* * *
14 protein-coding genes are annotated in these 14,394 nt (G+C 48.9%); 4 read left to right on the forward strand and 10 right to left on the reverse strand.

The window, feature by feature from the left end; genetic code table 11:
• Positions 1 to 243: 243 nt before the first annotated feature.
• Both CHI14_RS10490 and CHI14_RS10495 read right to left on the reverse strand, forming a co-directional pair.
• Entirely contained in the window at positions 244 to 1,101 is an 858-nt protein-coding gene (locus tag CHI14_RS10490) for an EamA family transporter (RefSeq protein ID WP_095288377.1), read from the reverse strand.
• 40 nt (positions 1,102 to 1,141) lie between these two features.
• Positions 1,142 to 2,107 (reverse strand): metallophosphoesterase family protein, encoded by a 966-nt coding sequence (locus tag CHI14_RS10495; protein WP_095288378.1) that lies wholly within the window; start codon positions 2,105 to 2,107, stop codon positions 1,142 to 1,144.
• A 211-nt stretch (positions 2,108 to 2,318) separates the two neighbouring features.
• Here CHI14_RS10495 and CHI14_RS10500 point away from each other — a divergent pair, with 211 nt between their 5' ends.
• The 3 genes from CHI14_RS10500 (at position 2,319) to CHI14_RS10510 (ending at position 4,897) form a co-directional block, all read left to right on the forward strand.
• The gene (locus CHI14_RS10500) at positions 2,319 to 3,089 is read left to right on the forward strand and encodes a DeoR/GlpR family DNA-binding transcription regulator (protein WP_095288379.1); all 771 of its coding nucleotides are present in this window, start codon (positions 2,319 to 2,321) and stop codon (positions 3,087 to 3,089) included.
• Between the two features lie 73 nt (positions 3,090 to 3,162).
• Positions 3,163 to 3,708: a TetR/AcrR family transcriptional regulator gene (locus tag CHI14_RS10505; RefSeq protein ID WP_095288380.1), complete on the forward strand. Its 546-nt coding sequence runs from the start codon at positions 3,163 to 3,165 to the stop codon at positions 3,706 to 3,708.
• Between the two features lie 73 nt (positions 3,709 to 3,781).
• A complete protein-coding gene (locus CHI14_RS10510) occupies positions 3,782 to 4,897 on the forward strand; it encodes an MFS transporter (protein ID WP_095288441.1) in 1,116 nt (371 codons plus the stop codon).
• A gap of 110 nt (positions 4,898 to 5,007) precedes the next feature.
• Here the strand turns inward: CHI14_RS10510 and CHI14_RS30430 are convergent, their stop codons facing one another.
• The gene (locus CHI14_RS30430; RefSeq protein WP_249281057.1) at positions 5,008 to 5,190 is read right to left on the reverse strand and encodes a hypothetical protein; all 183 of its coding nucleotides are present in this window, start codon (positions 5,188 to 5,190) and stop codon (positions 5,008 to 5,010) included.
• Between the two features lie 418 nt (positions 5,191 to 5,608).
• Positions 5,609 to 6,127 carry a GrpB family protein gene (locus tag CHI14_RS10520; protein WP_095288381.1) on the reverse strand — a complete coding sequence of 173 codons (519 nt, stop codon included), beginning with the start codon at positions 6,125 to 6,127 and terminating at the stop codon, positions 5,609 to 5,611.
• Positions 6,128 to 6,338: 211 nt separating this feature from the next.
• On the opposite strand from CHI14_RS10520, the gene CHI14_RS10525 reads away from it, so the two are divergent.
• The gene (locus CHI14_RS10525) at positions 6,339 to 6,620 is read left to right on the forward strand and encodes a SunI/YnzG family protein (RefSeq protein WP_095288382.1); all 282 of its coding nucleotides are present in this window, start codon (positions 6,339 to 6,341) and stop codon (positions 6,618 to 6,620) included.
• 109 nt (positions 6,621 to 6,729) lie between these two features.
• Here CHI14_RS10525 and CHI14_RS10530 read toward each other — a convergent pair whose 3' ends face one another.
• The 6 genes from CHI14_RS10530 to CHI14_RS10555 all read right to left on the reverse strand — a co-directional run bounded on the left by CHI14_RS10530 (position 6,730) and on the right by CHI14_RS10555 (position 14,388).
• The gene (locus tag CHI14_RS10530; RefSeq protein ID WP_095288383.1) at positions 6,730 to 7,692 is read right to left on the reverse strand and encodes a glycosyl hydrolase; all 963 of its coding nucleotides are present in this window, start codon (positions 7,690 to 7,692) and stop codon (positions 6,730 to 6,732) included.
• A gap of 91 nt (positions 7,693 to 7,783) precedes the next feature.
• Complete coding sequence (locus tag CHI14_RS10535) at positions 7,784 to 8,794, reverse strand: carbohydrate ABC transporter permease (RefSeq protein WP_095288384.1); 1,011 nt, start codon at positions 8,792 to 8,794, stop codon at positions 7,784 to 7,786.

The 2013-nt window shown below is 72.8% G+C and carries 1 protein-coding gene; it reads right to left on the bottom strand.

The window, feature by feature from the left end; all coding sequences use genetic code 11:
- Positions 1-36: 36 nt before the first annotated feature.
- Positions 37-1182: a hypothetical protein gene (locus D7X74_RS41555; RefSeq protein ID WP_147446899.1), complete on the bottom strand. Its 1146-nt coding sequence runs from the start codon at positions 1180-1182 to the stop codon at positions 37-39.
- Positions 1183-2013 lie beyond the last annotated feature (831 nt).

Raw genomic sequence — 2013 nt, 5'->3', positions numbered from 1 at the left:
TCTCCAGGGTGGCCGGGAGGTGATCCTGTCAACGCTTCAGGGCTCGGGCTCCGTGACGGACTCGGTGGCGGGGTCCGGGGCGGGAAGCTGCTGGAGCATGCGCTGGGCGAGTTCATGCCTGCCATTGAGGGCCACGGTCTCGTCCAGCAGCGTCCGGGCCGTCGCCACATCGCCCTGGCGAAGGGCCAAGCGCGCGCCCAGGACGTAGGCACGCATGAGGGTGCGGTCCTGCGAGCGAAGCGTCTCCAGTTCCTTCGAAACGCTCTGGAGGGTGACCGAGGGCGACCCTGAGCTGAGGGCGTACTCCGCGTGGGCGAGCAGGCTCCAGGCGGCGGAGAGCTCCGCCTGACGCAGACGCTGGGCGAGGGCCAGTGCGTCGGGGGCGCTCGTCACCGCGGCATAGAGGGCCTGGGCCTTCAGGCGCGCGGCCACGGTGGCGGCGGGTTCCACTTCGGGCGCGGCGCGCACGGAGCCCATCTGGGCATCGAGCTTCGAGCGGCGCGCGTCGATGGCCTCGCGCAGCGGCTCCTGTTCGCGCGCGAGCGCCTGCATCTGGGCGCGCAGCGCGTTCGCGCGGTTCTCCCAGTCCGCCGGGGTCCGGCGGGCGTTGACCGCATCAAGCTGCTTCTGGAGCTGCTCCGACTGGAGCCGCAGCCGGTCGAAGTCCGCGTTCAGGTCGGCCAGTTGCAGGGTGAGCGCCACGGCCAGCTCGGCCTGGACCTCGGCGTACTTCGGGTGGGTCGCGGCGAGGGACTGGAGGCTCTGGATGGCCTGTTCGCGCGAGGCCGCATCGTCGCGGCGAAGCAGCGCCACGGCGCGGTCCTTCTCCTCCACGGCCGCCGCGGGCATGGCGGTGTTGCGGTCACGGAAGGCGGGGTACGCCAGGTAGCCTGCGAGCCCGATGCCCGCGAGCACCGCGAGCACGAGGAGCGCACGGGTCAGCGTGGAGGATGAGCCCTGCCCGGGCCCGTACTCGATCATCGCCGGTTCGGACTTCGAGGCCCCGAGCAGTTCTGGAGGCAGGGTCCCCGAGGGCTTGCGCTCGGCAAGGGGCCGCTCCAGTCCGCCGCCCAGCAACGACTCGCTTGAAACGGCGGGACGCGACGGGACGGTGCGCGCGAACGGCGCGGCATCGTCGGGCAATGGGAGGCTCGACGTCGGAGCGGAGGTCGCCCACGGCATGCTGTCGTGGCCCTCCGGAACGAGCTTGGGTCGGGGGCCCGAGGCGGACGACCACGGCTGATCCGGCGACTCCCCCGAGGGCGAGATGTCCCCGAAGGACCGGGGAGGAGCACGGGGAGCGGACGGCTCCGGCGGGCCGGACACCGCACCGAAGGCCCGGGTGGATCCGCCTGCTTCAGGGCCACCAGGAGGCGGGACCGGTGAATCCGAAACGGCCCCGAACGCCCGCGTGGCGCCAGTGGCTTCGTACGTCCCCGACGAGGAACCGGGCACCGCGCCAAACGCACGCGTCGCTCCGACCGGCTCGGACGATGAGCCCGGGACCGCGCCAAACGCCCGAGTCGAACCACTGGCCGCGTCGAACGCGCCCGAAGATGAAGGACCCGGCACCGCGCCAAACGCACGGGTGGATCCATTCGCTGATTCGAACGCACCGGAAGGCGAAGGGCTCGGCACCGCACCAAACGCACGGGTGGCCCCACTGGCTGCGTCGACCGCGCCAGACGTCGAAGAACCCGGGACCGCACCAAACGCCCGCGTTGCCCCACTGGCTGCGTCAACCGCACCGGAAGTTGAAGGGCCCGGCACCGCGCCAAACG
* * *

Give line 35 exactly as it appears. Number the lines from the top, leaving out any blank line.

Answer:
Raw genomic sequence — 2013 nt, 5'->3', positions numbered from 1 at the left: